Campbell Biology Chapter 35 Key Terms
A model of flower formation identifying three classes of organ identity genes that direct formation of the four types of floral organs.
1. The flattened portion of a typical leaf.
A waxy covering on the surface of stems and leaves that prevents desiccation in terrestrial plants.
The process by which a cell or group of cells become specialized in structure and function.
In plant roots, the innermost layer of the cortex that surrounds the vascular cylinder.
Ground Tissue System
Plant tissues that are neither vascular nor dermal, fulfilling a variety of function, such as storage, photosynthesis, and support.
An irreversible increase in size or biomass.
Two cells that flank the stomatal pore and regulate the opening and closing of the page.
A type of growth characteristic of plants, in which the organism continues to grow as long as it lives.
A segment of a plant stem between the points where leaves are attached.
A meristem that thickens the roots and shoots of woody plants. The vascular cambium and cork cambium are lateral meristems.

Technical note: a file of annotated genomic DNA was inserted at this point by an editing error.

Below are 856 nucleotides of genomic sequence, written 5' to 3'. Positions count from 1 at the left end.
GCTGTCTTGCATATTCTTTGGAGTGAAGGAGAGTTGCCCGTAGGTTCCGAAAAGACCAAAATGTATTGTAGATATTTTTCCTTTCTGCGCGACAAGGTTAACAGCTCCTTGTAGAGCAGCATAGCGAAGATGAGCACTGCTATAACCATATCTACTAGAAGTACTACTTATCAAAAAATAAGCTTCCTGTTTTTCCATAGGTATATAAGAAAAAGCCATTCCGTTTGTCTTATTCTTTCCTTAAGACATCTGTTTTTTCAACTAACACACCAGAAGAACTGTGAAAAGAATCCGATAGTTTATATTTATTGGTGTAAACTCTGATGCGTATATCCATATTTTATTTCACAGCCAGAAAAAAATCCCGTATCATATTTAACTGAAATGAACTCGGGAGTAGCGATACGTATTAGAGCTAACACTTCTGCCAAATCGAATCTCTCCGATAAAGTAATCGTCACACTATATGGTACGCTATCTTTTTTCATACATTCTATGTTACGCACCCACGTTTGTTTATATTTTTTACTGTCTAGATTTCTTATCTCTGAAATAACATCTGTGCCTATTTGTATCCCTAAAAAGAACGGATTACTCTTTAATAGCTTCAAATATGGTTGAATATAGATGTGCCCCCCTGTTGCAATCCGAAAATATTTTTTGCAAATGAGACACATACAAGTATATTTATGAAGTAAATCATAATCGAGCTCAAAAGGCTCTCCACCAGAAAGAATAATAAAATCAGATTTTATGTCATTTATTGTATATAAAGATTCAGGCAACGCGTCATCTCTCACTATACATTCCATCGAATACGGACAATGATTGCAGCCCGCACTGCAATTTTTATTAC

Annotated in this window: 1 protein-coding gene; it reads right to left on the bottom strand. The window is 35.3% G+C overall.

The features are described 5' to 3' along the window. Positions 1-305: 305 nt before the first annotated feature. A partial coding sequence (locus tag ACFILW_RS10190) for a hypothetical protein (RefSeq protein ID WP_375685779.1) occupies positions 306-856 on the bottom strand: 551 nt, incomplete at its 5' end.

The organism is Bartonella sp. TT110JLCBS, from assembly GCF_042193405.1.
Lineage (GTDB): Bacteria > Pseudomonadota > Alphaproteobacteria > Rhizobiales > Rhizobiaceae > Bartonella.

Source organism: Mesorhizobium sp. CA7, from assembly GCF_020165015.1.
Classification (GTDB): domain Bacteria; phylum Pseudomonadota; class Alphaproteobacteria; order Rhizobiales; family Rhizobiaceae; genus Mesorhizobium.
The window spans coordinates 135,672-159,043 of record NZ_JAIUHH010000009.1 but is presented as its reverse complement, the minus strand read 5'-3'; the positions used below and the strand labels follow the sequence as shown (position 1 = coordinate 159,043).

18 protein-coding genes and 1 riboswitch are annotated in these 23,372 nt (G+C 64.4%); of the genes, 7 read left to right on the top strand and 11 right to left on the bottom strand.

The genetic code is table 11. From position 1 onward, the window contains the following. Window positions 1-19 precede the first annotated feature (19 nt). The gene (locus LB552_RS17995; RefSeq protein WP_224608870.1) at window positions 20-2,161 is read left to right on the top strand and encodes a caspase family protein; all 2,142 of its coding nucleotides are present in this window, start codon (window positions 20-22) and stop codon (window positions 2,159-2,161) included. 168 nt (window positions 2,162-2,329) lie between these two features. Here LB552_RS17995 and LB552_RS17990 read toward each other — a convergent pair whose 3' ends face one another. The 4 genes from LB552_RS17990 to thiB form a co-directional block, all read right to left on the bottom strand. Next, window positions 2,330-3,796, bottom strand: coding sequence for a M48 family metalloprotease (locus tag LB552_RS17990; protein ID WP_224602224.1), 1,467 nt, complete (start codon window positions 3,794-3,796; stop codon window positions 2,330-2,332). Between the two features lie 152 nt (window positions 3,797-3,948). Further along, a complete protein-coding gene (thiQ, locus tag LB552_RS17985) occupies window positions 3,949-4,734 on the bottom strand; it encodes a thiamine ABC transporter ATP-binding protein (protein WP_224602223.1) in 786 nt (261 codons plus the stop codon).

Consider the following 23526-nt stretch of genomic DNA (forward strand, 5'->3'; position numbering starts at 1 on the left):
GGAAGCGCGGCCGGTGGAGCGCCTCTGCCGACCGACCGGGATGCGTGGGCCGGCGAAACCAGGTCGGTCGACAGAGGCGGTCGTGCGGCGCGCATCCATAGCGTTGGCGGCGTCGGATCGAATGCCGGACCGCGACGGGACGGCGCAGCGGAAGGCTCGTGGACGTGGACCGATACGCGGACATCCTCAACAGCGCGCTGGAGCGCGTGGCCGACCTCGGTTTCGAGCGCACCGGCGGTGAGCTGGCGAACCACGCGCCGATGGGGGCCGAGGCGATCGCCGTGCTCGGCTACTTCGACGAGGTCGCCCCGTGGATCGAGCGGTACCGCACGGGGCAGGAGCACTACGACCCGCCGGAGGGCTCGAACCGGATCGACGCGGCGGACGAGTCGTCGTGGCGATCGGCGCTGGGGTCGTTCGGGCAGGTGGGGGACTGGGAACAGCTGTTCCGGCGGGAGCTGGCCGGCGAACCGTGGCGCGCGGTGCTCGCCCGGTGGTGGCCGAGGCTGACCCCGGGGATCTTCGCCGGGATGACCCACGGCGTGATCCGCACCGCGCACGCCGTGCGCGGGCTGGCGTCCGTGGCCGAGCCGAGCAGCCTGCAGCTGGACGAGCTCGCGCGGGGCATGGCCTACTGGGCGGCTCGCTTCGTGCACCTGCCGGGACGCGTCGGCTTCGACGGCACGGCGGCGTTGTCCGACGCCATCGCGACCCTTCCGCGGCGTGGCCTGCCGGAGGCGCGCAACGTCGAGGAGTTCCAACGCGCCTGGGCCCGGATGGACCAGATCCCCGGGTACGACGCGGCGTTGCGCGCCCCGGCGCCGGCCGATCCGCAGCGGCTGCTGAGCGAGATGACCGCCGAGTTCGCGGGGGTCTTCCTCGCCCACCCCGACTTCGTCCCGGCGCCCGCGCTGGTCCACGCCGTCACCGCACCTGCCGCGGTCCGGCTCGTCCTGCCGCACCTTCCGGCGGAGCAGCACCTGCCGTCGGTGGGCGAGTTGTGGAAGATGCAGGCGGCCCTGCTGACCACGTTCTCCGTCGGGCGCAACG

A root that rises from the pericycle of an established root.
The main photosynthetic organ of vascular plants.
A finger-like projection along the flank of a shoot apical meristem from which a leave arises.
A small raised area in the bark of stems and roots that enables gas exchange between living cells and the outside air.
The cellular and tissue-based process by which and animal body takes place.
A point along the stem of a plant at which plants are attached.
A specialized center of body function composed of several different types of tissues.
The development of a multicellular organism organism's spatial organization, the arrangement of organs and tissues in their characteristic places in three-dimensional space.
A cone of cells at the tip of a plant root that protects the apical meristem.
A tiny extension of a root epidermal cell, growing just behind the root tip and increasing surface area for absorption of water and minerals.
All of a plant's roots, which anchor it in the soil, absorb and transport minerals and water, and store food.
A microscopic pore surrounded by guard cells in the epidermis of leaves and stems that allows gas exchange between the environment and the interior of the plant.
An integrated group of cells with a common structure, function, or both.
In plants, a vascular bundle in a leaf.
Vascular plant tissue consisting mainly of tubular dead cells that conduct most of the water and minerals upward from the roots to the rest of the plant.